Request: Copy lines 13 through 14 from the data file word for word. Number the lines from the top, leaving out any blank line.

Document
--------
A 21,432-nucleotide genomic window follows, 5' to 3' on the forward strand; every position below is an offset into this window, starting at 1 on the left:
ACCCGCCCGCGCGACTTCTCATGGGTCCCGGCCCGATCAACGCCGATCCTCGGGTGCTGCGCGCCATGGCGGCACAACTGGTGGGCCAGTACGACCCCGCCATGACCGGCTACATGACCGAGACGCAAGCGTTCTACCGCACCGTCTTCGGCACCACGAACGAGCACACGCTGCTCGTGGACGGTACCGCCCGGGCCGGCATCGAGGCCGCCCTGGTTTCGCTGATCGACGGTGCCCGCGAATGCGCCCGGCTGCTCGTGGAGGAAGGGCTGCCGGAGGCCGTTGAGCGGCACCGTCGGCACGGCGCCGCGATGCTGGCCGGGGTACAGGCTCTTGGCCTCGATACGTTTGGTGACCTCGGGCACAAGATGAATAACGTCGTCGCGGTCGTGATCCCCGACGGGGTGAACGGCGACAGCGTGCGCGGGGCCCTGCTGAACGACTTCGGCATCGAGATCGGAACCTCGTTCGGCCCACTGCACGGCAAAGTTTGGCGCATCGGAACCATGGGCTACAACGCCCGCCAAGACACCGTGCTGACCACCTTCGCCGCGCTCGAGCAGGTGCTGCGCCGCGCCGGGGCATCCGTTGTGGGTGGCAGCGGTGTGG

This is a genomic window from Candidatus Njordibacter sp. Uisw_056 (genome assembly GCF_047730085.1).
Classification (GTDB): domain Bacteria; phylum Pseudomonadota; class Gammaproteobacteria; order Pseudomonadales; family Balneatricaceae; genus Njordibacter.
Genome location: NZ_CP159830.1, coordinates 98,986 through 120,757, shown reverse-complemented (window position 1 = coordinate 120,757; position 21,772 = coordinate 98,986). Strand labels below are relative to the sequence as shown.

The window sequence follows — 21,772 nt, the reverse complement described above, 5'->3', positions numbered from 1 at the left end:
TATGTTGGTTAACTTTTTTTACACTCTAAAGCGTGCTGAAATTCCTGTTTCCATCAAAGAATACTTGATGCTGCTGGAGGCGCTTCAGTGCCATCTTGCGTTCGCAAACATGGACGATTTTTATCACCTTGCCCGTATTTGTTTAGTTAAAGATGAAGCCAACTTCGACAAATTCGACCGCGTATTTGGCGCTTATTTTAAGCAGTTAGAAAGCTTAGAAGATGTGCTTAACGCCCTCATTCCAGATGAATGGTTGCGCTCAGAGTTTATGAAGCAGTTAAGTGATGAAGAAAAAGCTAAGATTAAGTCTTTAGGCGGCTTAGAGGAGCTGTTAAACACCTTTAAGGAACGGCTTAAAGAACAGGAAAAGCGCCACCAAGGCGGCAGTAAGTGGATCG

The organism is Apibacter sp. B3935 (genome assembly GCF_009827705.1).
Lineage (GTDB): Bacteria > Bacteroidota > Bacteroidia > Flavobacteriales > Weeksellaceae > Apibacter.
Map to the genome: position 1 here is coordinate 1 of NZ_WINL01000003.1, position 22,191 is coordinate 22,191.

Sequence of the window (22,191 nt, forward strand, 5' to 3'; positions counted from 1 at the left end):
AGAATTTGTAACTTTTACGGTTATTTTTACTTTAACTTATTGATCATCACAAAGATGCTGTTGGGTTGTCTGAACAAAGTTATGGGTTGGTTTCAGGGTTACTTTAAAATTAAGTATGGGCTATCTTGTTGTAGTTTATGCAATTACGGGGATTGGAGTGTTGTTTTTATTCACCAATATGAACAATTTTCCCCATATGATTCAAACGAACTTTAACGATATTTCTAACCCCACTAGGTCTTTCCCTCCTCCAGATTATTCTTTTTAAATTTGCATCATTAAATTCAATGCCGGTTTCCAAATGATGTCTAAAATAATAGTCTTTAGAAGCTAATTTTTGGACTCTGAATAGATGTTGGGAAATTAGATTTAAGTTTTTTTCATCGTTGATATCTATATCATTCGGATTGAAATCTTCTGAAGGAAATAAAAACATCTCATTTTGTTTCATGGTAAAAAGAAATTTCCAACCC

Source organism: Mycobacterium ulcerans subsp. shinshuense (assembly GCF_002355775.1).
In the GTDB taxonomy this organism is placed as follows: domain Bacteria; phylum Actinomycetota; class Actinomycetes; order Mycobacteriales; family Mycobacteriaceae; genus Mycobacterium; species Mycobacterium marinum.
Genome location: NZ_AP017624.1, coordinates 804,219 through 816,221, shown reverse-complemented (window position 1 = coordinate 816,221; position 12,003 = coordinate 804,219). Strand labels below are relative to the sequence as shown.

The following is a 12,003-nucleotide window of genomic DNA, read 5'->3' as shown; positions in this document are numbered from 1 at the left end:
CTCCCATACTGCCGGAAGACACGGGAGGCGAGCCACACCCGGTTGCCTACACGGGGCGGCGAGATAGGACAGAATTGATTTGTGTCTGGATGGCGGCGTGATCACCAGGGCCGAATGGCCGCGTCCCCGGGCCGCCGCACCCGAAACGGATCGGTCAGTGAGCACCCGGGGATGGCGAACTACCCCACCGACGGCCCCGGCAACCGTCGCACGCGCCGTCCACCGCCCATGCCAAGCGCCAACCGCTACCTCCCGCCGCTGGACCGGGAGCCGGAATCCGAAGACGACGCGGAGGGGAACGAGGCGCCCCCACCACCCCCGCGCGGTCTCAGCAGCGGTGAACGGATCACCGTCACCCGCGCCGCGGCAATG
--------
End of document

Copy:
Source organism: Mycobacterium ulcerans subsp. shinshuense (assembly GCF_002355775.1).
In the GTDB taxonomy this organism is placed as follows: domain Bacteria; phylum Actinomycetota; class Actinomycetes; order Mycobacteriales; family Mycobacteriaceae; genus Mycobacterium; species Mycobacterium marinum.